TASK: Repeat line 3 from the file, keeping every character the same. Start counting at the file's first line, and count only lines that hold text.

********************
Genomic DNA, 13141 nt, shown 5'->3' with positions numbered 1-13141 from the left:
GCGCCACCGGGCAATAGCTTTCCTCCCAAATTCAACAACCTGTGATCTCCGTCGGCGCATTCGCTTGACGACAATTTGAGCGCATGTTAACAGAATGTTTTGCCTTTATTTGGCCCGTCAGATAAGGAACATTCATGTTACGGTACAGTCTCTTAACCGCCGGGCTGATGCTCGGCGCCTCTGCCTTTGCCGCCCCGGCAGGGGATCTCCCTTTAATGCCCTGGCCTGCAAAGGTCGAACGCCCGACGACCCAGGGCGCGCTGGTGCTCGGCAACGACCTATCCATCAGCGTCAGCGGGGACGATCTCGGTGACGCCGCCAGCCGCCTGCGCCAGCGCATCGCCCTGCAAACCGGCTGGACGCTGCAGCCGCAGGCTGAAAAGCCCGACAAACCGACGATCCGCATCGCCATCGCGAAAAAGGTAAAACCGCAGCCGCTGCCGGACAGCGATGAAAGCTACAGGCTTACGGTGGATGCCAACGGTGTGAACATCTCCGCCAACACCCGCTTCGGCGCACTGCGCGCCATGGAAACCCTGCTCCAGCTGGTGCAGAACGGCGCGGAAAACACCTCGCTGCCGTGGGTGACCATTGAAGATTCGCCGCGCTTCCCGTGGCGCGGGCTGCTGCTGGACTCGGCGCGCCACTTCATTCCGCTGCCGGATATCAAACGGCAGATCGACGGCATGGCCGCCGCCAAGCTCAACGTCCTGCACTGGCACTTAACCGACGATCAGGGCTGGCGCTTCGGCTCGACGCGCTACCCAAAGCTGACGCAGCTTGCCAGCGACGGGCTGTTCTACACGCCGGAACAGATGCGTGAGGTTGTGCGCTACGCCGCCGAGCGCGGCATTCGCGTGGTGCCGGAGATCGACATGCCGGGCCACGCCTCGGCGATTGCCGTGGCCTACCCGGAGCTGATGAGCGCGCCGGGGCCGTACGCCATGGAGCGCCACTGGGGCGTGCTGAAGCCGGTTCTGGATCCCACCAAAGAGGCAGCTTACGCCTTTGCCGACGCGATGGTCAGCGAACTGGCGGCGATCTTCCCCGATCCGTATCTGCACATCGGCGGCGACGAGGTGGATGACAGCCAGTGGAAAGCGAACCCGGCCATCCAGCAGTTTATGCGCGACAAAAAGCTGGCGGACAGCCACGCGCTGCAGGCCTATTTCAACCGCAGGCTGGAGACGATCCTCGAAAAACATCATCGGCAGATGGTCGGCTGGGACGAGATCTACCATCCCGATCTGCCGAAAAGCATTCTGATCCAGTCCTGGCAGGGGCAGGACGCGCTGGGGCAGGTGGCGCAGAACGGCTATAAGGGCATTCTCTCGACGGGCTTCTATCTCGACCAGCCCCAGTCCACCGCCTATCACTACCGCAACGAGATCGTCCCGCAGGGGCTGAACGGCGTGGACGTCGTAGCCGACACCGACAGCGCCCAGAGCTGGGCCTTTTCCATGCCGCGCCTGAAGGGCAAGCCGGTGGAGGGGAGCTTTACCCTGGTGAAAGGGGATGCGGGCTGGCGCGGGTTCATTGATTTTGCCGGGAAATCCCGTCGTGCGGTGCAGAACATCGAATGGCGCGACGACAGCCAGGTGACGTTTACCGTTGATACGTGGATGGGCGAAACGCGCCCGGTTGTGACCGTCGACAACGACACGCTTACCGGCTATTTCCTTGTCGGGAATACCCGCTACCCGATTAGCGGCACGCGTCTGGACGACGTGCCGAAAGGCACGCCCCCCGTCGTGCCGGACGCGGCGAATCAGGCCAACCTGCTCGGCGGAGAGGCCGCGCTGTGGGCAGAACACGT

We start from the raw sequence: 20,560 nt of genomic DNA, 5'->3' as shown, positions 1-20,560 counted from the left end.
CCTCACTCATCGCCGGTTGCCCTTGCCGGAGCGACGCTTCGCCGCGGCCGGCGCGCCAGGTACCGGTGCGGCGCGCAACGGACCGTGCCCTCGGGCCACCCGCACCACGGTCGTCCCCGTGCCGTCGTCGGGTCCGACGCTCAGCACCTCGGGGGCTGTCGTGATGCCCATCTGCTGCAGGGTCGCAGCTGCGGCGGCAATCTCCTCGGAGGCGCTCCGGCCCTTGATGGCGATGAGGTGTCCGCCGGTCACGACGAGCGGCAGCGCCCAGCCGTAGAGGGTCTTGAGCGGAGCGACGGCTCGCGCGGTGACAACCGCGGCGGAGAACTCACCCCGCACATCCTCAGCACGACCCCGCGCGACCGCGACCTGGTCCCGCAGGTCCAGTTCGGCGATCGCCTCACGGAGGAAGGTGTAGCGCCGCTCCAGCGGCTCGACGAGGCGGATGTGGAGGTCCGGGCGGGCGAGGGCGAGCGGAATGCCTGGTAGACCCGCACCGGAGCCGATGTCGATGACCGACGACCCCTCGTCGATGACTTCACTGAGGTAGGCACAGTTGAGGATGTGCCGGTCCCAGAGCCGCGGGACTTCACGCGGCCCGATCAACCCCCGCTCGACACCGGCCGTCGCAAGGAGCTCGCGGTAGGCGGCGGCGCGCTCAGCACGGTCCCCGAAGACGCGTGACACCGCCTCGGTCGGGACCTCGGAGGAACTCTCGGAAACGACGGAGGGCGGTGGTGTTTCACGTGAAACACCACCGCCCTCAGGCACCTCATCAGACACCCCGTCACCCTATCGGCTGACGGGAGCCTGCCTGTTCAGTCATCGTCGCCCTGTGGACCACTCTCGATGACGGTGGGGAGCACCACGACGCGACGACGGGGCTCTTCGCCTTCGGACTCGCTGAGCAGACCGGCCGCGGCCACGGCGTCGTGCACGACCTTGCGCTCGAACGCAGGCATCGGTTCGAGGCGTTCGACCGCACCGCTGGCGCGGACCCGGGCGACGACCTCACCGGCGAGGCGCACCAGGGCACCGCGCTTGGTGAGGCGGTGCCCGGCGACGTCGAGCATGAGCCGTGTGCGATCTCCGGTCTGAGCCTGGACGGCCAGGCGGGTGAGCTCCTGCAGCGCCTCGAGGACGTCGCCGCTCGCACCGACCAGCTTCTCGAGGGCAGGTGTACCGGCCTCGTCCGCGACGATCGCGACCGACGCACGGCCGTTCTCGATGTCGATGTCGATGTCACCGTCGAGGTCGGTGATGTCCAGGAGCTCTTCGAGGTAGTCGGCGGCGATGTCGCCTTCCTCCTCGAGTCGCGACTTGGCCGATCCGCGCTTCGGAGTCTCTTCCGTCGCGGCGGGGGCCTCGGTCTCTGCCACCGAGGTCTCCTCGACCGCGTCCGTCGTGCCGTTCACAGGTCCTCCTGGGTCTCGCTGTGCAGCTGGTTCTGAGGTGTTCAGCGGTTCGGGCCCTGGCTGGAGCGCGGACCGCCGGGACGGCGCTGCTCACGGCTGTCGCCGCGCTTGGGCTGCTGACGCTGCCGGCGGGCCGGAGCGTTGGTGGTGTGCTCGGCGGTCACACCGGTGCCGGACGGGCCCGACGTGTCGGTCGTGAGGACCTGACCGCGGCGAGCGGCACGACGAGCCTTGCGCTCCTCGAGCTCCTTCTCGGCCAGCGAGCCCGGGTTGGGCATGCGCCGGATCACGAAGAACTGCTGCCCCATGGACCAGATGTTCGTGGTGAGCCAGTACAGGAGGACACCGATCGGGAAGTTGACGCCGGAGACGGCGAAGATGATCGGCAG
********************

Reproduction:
We start from the raw sequence: 20,560 nt of genomic DNA, 5'->3' as shown, positions 1-20,560 counted from the left end.